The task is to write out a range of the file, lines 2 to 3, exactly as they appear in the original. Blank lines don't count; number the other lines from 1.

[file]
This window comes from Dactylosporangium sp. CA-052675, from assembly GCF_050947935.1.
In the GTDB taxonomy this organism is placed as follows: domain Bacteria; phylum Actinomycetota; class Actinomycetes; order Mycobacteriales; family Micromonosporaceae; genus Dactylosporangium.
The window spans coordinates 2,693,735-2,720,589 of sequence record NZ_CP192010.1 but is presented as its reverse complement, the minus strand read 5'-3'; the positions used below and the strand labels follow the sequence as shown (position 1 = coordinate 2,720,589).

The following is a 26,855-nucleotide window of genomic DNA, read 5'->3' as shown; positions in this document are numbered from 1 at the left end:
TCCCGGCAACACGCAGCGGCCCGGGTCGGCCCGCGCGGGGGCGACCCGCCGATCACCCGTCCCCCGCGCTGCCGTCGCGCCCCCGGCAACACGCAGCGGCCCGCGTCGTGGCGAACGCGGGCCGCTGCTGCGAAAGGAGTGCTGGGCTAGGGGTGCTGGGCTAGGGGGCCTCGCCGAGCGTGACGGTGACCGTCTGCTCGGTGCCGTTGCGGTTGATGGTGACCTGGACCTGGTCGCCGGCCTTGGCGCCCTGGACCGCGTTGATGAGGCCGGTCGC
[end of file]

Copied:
In the GTDB taxonomy this organism is placed as follows: domain Bacteria; phylum Actinomycetota; class Actinomycetes; order Mycobacteriales; family Micromonosporaceae; genus Dactylosporangium.
The window spans coordinates 2,693,735-2,720,589 of sequence record NZ_CP192010.1 but is presented as its reverse complement, the minus strand read 5'-3'; the positions used below and the strand labels follow the sequence as shown (position 1 = coordinate 2,720,589).